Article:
The study conducted on mice found that those given resveratrol for one year had better conservation of the connections between neurons in their brains than the mice who were not given this supplement. As a result, these mice had brains that resembled those of younger mice. This delayed brain aging was most apparent in the neuromuscular junctions that help to send signals from the brain to the muscles.
“I believe that we are getting closer to tapping into mechanisms to slow age-induced degeneration of neuronal circuits,” said the study’s primary author, assistant professor Gregorio Valdez, The Independent reported. Red wine contains more resveratrol than white wine because it is fermented with the grape skins. However, one must not forget that the antioxidants are so low in wine (not all possibly quantity is infused from the grape skins; the wine would be awfully bitter and tannic if all of them were to be extracted- the winemaker is interested more in the flavour than the health benefits of wine or resveratrol) and it does not contain enough resveratrol to keep the brain young and old age at a distance.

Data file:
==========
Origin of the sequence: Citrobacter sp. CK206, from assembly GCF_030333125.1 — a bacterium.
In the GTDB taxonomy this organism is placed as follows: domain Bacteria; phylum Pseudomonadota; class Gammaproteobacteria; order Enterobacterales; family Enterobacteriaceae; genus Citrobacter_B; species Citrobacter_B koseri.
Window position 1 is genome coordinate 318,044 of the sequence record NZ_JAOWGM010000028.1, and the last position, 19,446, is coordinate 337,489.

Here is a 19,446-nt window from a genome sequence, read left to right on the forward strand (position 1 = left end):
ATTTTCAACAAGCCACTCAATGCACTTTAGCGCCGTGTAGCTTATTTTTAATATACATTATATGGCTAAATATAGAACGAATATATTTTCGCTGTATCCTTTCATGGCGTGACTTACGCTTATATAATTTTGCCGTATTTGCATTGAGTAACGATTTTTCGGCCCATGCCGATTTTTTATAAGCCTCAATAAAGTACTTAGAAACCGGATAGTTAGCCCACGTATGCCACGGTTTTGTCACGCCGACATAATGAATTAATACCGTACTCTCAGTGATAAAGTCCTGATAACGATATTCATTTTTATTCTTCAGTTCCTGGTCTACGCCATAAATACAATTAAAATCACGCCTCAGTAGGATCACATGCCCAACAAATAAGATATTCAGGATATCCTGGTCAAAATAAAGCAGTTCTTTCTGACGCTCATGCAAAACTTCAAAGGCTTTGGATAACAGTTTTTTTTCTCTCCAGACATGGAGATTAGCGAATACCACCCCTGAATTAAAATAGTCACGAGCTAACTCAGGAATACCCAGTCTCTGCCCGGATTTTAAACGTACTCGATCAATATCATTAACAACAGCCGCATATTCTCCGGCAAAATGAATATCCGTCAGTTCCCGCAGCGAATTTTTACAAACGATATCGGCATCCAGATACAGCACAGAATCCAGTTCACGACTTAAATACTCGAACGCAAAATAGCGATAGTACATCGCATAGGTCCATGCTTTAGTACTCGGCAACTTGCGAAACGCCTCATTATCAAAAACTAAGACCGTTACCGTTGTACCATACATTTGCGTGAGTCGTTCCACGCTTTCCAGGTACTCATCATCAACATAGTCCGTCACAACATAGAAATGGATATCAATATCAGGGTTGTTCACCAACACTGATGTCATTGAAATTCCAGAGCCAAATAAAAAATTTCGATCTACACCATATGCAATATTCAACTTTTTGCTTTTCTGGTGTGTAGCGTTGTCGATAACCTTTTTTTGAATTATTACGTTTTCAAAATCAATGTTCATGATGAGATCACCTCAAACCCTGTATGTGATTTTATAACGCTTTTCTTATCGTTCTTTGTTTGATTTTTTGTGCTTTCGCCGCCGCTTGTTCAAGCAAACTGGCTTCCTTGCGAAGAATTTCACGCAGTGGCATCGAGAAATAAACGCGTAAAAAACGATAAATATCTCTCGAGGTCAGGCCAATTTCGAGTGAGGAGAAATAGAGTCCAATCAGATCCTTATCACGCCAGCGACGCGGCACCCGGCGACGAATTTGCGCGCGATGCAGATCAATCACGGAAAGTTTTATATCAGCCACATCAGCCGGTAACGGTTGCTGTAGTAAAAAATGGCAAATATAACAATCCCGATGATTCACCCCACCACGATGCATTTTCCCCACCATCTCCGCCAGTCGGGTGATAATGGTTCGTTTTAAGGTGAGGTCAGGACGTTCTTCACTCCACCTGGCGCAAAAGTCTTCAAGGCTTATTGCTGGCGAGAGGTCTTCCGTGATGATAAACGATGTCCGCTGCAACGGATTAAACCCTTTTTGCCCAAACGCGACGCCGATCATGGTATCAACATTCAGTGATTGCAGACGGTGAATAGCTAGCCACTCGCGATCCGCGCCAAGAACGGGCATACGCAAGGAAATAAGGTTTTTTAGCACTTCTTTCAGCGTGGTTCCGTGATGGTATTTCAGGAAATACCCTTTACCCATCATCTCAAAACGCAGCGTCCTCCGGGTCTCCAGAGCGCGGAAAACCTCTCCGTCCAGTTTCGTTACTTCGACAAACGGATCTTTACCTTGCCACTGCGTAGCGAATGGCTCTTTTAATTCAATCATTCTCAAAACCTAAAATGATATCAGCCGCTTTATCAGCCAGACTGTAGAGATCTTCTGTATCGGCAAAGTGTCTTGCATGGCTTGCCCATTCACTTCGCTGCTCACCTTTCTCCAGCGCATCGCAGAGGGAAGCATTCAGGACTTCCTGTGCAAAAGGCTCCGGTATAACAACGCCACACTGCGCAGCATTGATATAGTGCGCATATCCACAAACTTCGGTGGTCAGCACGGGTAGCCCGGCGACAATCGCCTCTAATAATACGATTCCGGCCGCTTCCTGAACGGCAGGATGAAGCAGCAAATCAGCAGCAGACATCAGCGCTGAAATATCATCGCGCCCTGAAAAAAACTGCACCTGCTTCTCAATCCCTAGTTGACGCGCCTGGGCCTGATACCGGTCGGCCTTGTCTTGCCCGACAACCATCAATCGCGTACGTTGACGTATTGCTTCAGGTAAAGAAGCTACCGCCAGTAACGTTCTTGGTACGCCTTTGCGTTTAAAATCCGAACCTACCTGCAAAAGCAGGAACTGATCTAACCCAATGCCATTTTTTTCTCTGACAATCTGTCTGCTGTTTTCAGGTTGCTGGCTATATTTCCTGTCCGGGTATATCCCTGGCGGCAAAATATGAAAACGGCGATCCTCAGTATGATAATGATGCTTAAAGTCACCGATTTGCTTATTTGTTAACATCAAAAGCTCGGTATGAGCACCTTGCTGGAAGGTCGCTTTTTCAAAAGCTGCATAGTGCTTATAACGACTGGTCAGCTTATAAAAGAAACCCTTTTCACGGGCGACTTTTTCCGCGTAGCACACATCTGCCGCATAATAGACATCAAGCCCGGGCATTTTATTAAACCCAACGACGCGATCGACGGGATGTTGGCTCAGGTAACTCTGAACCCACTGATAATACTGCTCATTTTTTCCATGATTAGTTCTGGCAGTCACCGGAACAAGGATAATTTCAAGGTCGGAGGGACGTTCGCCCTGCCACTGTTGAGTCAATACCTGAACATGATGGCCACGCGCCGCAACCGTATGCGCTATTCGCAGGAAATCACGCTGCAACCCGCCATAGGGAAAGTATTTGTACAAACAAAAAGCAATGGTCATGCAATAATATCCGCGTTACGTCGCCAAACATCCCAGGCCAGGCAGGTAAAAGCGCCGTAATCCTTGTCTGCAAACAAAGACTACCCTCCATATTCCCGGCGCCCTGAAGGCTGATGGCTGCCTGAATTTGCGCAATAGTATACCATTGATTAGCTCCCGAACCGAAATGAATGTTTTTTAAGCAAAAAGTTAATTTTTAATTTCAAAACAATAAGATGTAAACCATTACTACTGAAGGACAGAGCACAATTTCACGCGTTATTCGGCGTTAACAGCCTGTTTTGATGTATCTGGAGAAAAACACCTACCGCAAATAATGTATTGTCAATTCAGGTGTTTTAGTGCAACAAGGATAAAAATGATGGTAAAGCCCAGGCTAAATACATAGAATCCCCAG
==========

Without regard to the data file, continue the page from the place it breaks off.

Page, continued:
“In wine, resveratrol is in such small amounts you could not drink enough of it in your life to have the benefits we found in mice given resveratrol,” said Dr Valdez. “These studies are in mice and I would caution anyone from blasting their bodies with resveratrol in any form.”
“The next step is to identify the mechanism that enables resveratrol to protect synapses. If we know the mechanism, we can modify resveratrol or look for other molecules that are more effective at protecting the synapses."
The study also found that while resveratrol had a neuro-protective effect, it was less effective than a calorie-restricted diet at protecting the brain from aging.